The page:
President Obama is visiting West Virginia on Wednesday to announce steps to combat the growing heroin and prescription opioid problem in the U.S. But what does that problem actually look like these days?
The number of deaths nationwide due to heroin use has more than quadrupled over the last 13 years, and while prescription opioid deaths — caused by drugs like oxycodone, fentanyl, and morphine — are still on the rise, the rate appears to have leveled off in recent years. However, the data are clear that these problems are linked.
Here’s how opiate abuse breaks down by the numbers:
Someone who uses opioid painkillers is that much more likely to be addicted to heroin compared to someone who isn’t. Forty-five percent of people who used heroin also were addicted to opioid painkillers according to the CDC, which is why President Obama’s plan is expected to tackle overprescribing and physician training.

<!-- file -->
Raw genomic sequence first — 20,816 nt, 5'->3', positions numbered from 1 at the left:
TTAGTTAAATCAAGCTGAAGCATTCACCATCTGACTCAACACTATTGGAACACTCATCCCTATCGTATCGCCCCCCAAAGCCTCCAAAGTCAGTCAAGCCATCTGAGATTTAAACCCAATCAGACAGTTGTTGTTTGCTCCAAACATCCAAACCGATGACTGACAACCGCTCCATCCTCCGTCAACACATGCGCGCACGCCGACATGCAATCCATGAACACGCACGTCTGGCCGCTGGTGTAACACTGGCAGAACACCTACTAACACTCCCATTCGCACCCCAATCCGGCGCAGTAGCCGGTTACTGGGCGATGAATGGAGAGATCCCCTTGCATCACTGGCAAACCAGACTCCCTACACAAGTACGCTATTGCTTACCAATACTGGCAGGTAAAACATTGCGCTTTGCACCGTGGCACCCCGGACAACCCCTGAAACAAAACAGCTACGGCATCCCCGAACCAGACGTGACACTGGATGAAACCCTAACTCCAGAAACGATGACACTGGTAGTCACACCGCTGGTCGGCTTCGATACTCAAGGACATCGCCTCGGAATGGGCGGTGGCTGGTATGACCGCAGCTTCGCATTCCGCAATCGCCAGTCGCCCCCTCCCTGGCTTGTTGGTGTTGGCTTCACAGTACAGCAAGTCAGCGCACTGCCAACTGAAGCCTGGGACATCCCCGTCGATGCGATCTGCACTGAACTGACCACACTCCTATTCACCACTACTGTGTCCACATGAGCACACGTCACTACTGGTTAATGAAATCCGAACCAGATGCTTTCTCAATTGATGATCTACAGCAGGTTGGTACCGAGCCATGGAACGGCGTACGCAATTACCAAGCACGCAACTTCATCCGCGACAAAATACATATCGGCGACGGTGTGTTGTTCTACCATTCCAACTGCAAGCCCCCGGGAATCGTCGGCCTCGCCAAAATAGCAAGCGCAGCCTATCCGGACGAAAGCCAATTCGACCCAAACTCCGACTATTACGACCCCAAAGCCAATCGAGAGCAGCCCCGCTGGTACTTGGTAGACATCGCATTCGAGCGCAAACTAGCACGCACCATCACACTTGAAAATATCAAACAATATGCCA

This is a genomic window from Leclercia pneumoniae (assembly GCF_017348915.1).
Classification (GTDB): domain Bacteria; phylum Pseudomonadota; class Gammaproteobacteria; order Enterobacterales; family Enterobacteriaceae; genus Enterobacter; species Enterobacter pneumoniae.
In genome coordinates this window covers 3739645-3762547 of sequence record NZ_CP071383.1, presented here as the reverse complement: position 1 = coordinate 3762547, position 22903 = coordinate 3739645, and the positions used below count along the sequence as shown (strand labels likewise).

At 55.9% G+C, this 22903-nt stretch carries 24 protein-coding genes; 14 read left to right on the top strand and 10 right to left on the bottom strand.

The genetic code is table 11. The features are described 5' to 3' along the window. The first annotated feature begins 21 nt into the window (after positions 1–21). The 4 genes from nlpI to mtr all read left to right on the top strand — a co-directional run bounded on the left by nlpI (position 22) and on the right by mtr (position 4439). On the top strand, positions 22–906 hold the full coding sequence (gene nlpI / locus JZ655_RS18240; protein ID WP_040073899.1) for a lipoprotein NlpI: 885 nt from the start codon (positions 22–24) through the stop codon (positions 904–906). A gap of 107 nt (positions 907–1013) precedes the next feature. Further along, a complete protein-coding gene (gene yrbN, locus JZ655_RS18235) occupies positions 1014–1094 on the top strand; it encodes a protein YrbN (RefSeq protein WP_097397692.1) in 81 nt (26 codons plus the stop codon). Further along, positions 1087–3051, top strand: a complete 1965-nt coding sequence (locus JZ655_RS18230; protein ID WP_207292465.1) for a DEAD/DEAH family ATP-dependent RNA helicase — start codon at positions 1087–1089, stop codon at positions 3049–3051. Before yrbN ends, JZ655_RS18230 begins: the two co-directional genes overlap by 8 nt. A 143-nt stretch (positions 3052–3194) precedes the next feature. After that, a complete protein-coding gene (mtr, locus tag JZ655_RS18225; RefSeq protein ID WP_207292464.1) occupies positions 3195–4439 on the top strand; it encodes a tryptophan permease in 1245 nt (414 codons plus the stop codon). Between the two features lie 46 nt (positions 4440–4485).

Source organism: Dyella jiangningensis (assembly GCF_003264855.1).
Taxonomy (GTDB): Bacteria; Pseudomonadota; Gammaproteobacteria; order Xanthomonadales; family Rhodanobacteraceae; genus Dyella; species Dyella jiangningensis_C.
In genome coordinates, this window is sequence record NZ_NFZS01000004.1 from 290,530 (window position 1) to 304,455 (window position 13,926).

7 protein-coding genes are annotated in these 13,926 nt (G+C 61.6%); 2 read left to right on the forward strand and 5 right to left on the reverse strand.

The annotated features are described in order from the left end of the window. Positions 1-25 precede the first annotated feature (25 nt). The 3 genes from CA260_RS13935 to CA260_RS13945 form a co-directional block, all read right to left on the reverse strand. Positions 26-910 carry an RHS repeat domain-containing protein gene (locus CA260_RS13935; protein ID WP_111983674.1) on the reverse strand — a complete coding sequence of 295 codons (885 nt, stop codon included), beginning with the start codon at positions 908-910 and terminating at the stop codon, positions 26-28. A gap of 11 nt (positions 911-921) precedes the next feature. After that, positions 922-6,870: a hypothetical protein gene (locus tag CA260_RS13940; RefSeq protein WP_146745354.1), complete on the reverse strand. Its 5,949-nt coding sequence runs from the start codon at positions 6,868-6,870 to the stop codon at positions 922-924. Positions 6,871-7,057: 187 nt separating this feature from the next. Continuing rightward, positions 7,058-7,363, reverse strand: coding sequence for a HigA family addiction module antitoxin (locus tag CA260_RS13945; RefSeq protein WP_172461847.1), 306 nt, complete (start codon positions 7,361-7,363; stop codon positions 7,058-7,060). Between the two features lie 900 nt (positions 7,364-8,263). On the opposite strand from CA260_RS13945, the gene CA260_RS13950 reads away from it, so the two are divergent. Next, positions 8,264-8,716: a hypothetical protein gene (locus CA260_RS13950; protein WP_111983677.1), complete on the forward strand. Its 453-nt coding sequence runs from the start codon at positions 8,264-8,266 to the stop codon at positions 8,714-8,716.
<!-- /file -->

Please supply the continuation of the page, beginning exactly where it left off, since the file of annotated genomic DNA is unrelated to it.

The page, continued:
But part of the problem facing opioid users is sometimes beyond the reach of the doctors prescribing the pills.
That's how many states reported that the majority of the medication-assisted treatment programs in their state are 80 percent full, or worse. President Obama plans to expand federal insurance coverage for medication-assisted treatment and partnerships with private insurers to the tune of 540,000 providers.
That's how much more naloxone cost at the end of 2014 compared to just six months before. Naloxone is a life-saving opioid overdose prevention drug. If the price continues to rise at the current rate, it will become more difficult to make it available to combat the intense increase in heroin overdose deaths that the nation faces.
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